The Rolling Stones have marked 60 years since their first ever show at the Marquee Club in London with an open-air show at a festival in the capital.
Sir Mick Jagger, Keith Richards and Ronnie Wood returned to the Great Oak Stage for British Summer Time in Hyde Park.
They were once again joined by Steve Jordan on the drums, following the death of drummer Charlie Watts last year.
The legendary rockers performed a 19-song set as part of their UK and European Sixty tour.
As with all the dates of the tour, the Stones opened their set with a video tribute to drummer Watts.
They then kicked the show off with Street Fighting Man, followed by 19th Nervous Breakdown.
Sir Mick, who recently recovered from Covid, appeared in good health and good spirits, as he started his performance in black skinny jeans, a floral jacket and a black shirt with sequins.
He told a frenzied crowd: “It’s lovely to be here. In 1962, we met a drummer from Wembley called Charlie Watts.
“And sadly, this is our first time in London without him. So, we would like to dedicate this show to Charlie.”
The Stones performed classics including Miss You, You Can’t Always Get What You Want and (I Can’t Get No) Satisfaction.
Later on, Sir Mick thanked the crowd for travelling to London, despite the rail strikes, which have crippled Britain’s rail network for the third day this week.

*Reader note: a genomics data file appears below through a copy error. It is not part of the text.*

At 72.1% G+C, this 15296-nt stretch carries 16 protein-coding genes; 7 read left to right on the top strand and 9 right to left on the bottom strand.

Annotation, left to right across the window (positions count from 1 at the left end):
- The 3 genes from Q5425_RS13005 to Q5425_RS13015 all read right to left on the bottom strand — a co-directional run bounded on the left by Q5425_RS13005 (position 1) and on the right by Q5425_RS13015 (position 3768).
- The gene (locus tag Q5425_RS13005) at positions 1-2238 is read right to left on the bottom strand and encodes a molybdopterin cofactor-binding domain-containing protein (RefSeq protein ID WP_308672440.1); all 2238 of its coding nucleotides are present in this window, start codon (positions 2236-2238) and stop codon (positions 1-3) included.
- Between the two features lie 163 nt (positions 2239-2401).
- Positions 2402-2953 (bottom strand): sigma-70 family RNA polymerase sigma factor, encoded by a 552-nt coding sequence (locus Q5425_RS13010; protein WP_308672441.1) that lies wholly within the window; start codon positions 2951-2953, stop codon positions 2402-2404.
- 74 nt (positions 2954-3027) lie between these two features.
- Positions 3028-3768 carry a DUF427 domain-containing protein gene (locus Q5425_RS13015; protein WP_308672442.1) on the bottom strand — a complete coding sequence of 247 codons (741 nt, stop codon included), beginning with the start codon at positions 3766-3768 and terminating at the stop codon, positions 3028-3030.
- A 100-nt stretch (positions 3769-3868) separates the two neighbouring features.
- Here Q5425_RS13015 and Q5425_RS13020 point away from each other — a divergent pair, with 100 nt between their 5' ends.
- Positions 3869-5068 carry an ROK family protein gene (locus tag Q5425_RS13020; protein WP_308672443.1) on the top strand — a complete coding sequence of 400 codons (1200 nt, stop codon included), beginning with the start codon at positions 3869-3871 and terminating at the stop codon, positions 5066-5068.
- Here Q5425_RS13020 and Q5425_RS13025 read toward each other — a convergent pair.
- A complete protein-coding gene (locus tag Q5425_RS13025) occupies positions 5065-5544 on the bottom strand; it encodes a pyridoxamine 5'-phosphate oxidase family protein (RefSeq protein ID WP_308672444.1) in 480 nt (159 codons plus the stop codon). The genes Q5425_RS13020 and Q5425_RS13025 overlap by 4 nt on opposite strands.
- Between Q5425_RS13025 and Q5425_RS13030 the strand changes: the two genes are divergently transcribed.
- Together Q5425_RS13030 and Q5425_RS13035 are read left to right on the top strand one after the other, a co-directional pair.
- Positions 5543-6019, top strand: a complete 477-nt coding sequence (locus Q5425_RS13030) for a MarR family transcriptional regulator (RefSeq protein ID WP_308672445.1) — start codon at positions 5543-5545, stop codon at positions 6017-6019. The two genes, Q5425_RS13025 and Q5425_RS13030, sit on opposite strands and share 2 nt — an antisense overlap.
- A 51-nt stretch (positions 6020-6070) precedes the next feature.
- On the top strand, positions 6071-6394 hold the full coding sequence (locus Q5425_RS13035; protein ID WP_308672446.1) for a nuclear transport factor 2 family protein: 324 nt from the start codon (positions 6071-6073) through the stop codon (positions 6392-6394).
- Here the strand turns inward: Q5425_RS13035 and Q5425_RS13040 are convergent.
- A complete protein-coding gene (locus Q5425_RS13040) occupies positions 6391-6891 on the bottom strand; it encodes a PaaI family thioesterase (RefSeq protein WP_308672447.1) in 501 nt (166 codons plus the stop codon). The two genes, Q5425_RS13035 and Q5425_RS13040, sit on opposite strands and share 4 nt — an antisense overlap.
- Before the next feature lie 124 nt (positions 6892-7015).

He said: “Are you feeling alright? It’s great to be back home in London. I know that getting here has not been easy. I want to really thank the effort you have made for all to get here.
“And I want to welcome everyone who has come from out of town, like the Midlands, I know people come from the North of England, and people come from overseas.”
Before a powerful performance of Paint It Black, Sir Mick also reminded the crowd: “It’s almost 60 years to this week that we played that first every show at the Marquee, so we want to thank you very much for coming back to see us.”
Joining The Rolling Stones on Saturday were Grammy Award-winning The War On Drugs, Pasadena indie-rocker Phoebe Bridgers, Manchester multi-instrumentalist JJ Rosa and Nashville-based Country recording artist Kelly McGrath.
As the Stones played to 65,000 people in London, Sir Paul McCartney headlined the Pyramid Stage at Glastonbury Festival, reminding the country of the most famous battle of the bands in music history.
The Stones will play again in Hyde Park on July 3, and their second date will feature Geordie heartlands indie-rocker Sam Fender, lyricist and guitarist Courtney Barnett, American blues guitarist and singer Christone “Kingfish” Ingram, jazz hip-hop collective Dinner Party, and Sydney alt-rockers The Flints.
Sir Elton John played at BST Hyde Park on Friday and Adele, the Eagles, Duran Duran, and Pearl Jam will all headline the remaining nights of the festival, which will run until July 10.
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